The borough of Delaware Water Gap, PA, (population: 744) is a special place. It's the location of the Deer Head Inn, a jazz mecca for about half a century. Since 1978 it has been the home of the Celebration of the Arts (COTA), a unique jazz and arts festival. All of this is related. One night Phil Woods and friends were in the Deer Head which was overflowing with jazz musicians waiting to jam. Someone said "We could have a helluva festival if we moved it outside." And that's how it started. This "neighborhood "jazz festival takes place annually on the weekend following Labor Day. The players are all from the extended neighborhood of the Poconos .They have included both "players deserving wider recognition" and nationally known artists (Phil Woods, Al Cohn, Urbie Green,Dave Liebman, Bob Dorough and others) who are drawn to the area by its natural beauty and its proximity to NYC. COTA in turn supports music scholarships and various causes in this small community.
Phil Woods, a co-founder of COTA, is a five-time Grammy winner, a perpetual Down Beat readers' poll champion and THE monster alto player of our time. Pianist John Coates, who played the Deer Head for over 25 years and inspired Keith Jarrett (who often sat in as his drummer!), has a dedicated following but is still one of those "players deserving wider recognition." He is a powerful improviser and very much a two-handed player whose style is easier for me to recognize than explain. At times, particularly in his compositions, I hear elements of blues, gospel and hymnlike sounds that seem spiritual.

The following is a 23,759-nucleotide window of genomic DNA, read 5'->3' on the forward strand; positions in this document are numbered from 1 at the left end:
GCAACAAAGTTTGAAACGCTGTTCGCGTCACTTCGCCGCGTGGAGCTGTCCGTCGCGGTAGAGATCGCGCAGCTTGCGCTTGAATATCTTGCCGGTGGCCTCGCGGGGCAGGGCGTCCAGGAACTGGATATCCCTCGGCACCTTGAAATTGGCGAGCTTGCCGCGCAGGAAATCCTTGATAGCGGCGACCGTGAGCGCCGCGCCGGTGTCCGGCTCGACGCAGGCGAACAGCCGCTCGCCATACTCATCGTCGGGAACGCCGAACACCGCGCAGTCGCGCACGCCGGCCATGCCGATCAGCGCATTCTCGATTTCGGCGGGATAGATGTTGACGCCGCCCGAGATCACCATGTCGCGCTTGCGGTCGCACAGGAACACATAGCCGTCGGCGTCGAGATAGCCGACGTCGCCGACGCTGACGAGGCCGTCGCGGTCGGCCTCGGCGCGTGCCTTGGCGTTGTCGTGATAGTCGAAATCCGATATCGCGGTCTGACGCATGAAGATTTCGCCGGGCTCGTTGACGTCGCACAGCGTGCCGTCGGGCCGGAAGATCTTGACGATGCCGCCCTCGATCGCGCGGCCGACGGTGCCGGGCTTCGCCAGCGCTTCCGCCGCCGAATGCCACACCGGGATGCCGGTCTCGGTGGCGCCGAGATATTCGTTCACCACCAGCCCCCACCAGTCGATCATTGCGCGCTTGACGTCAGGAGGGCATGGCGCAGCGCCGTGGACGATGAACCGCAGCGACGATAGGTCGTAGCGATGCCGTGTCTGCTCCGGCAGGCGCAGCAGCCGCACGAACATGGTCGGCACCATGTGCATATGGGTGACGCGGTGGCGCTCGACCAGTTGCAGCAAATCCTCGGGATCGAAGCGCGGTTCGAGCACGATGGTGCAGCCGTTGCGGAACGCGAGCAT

There's a lot of warmth and intimacy at COTA and the same is true of this session in Phil Woods' living room, just uphill from the Deer Head. It's two friends, who also happen to be jazz masters, creating, listening,enjoying and responding . All of this was recorded with empathy by producer Eric Doney. Doney, himself a fine pianist, also produced the 1994 "Piano...forte !!" which marked Coates' return after health problems.
John Coates' compositional gifts are showcased by the duo's treatment of his originals which range from a beautiful ballad, "Much Too Much" to the funky, bluesy "Freak of the Week" to "Starting From the Back," an exercise in moods. They turn that old barn burner "Cherokee" into an impressionistic jazz waltz and swing lightly on "Embracable You." There no doubt about Woods' chops as he digs in on "Affair to Remember" while he also takes a rare and masterful turn on clarinet with the Schwartz / Dietz rarity, "How Can We Be Wrong," which dates back to the days of Andy Kirk and Eddie Duchin.
Clearly a labor of love. Yes, giants at play. Listen.